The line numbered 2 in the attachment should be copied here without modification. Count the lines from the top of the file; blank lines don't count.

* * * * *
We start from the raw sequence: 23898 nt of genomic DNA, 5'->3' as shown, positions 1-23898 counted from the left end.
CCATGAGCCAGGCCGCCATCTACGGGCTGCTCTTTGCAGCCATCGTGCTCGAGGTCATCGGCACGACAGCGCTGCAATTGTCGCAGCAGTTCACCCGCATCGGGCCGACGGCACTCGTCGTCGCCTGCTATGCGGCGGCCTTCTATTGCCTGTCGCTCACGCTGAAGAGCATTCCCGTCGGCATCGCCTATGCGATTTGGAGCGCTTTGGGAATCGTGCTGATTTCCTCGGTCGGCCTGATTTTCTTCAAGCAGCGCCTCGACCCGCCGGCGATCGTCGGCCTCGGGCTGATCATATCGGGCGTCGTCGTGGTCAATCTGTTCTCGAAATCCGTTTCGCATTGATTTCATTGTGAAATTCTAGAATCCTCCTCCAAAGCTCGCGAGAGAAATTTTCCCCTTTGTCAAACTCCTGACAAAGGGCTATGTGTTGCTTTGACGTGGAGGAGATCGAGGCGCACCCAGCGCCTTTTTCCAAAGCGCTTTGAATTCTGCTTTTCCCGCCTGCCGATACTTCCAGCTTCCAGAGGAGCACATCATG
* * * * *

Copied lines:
CCATGAGCCAGGCCGCCATCTACGGGCTGCTCTTTGCAGCCATCGTGCTCGAGGTCATCGGCACGACAGCGCTGCAATTGTCGCAGCAGTTCACCCGCATCGGGCCGACGGCACTCGTCGTCGCCTGCTATGCGGCGGCCTTCTATTGCCTGTCGCTCACGCTGAAGAGCATTCCCGTCGGCATCGCCTATGCGATTTGGAGCGCTTTGGGAATCGTGCTGATTTCCTCGGTCGGCCTGATTTTCTTCAAGCAGCGCCTCGACCCGCCGGCGATCGTCGGCCTCGGGCTGATCATATCGGGCGTCGTCGTGGTCAATCTGTTCTCGAAATCCGTTTCGCATTGATTTCATTGTGAAATTCTAGAATCCTCCTCCAAAGCTCGCGAGAGAAATTTTCCCCTTTGTCAAACTCCTGACAAAGGGCTATGTGTTGCTTTGACGTGGAGGAGATCGAGGCGCACCCAGCGCCTTTTTCCAAAGCGCTTTGAATTCTGCTTTTCCCGCCTGCCGATACTTCCAGCTTCCAGAGGAGCACATCATG